“This boar is a young one” Peppino tells us as we savor the fusilli and slurp up the sugo.
Home made fusilli is the perfect pasta. It has a hole in the middle made by rolling it over a thin piece of metal such as an umbrella spine and stretching it out sideways until it forms a hollow tube.
Rosaria cooks hers perfectly al dente creating a delightful mouth feel in addition to the super fresh flavors.
Father Ernesto says grace and with a flourish and a giant Buon Apetito! he finishes and we dive in.
The table falls uncharacteristically silent as we focus full attention on the fusilli.
From nowhere bowls of bread appear just in time to sop up the sauce and clean our plates for the next course.
With the first dish handled, we sit back and in our chairs. Our stomachs that have been torturing us all morning are happy but we still feel the tug of hunger as we know round two is on its way.
Rosaria appears again with two dishes of wild boar. The first is a stew of tomatoes and cinghiale (wild boar) and the second, cinghiale roasted with peppers.
Again silence falls with only the sounds of happy sighs and wine glasses being refilled breaking the hushed reverence.
We are full and somewhat worried because we hear a clattering of dishes in the kitchen that portends another course. We think we cannot eat another bite until Rosaria appears again, this time with plates filled with fried potatoes, thinly sliced pork sautéed in white wine and a hint of lemon, vegetable frittata and sweet chili peppers fried up to a crisp like potato chips.
I pick up a chili to try it and it crumbles in my mouth filling my tongue with sweet peppery deliciousness and a perfect blend of salt and olive oil.
Suddenly despite the first two courses I am hungry again.
And again silence falls.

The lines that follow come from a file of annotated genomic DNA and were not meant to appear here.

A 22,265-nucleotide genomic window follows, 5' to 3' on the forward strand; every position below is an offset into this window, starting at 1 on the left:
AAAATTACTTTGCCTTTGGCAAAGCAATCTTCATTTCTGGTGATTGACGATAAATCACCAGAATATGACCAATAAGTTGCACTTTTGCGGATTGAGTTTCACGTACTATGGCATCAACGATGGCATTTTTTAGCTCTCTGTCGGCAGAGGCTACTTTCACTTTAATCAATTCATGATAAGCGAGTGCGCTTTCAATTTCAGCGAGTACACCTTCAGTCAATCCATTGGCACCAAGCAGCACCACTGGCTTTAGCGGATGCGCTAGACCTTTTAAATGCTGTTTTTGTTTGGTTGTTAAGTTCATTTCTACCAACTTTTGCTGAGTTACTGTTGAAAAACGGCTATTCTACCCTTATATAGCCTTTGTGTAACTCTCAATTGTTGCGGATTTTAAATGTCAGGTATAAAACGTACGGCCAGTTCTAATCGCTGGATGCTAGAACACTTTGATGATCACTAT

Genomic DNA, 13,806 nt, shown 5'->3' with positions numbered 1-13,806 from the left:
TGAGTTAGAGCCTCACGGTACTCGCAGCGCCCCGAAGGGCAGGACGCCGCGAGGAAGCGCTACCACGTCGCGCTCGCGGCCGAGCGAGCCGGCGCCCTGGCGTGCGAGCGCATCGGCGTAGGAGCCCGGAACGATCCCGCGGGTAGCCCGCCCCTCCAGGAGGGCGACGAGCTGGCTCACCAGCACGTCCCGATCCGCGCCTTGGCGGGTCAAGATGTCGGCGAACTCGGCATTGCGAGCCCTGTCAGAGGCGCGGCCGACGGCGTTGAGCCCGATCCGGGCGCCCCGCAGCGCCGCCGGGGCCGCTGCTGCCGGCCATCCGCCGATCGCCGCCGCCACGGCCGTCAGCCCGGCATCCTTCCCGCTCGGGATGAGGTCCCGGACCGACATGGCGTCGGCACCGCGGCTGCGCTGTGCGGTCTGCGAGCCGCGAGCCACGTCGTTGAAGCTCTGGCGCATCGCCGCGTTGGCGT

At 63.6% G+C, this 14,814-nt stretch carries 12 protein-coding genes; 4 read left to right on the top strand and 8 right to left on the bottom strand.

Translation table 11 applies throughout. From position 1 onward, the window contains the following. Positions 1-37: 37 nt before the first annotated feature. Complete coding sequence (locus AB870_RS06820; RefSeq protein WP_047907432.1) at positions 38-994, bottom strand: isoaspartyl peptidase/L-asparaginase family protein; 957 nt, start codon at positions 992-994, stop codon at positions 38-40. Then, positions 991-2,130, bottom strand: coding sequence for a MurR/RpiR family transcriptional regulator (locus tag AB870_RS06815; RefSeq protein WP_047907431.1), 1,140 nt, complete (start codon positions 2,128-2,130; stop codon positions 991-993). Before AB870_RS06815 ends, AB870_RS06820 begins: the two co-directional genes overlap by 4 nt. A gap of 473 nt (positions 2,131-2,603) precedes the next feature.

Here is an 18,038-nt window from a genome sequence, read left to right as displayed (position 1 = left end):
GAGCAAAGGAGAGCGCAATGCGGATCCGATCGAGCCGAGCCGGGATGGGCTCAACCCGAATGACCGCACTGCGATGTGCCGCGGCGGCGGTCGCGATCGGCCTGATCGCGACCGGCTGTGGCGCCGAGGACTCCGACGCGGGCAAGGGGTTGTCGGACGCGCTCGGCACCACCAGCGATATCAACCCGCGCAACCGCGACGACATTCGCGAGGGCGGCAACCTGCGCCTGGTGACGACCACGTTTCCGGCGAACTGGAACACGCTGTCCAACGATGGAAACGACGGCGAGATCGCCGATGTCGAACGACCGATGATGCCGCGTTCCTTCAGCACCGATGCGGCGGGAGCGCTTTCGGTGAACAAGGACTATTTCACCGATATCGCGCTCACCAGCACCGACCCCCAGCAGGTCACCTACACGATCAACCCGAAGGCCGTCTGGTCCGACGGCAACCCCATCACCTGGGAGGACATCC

Rosaria disappears once again and emerges with a platter filled with individual rectangles of orange sponge cake filled with orange pastry cream and dusted with powdered sugar. it is impossibly light and so freshly orangy that I have to help myself to a big slice instead of “being good” and sticking to a small one.
Finally Rosaria emerges once again this time with tiny coffee cups and thick, powerful coffee perfectly sweetened to end the meal.
In case you have not divined this yet, lunch with Rosaria is a work of loving art unequalled by anything anywhere.
And the company is also unequalled.
Although we live far away and are gone for months at a time and although Father Ernesto is now watching over a new flock in another village, it is as though we were never apart. The Winter sun shines in Rosaria’s dining room and we are all together loving each other and enjoying Rosaria’s works of culinary art. It is a moment that seems like it will last forever.
And I think to myself “How did I ever get this lucky?”
And no matter what happens in the future and where I might find myself, I will hold this feeling close to me and never lose it.
Tomorrow I will go to the flower shop in the piazza, I will climb the steps filled with flower pots and plants next to the little fountain the runs all year round, and I will chose something very special for Rosaria.
To repay love with love.
As you may know from reading previous posts, Pete and I are opening a BNB here in Santa Domenica Talao. I have asked Rosaria if she would be willing to teach our clients how to cook her amazing Calabrian dishes and she is ready to roll. If you are interested in joining us in a Calabrian culinary experience, please write to me.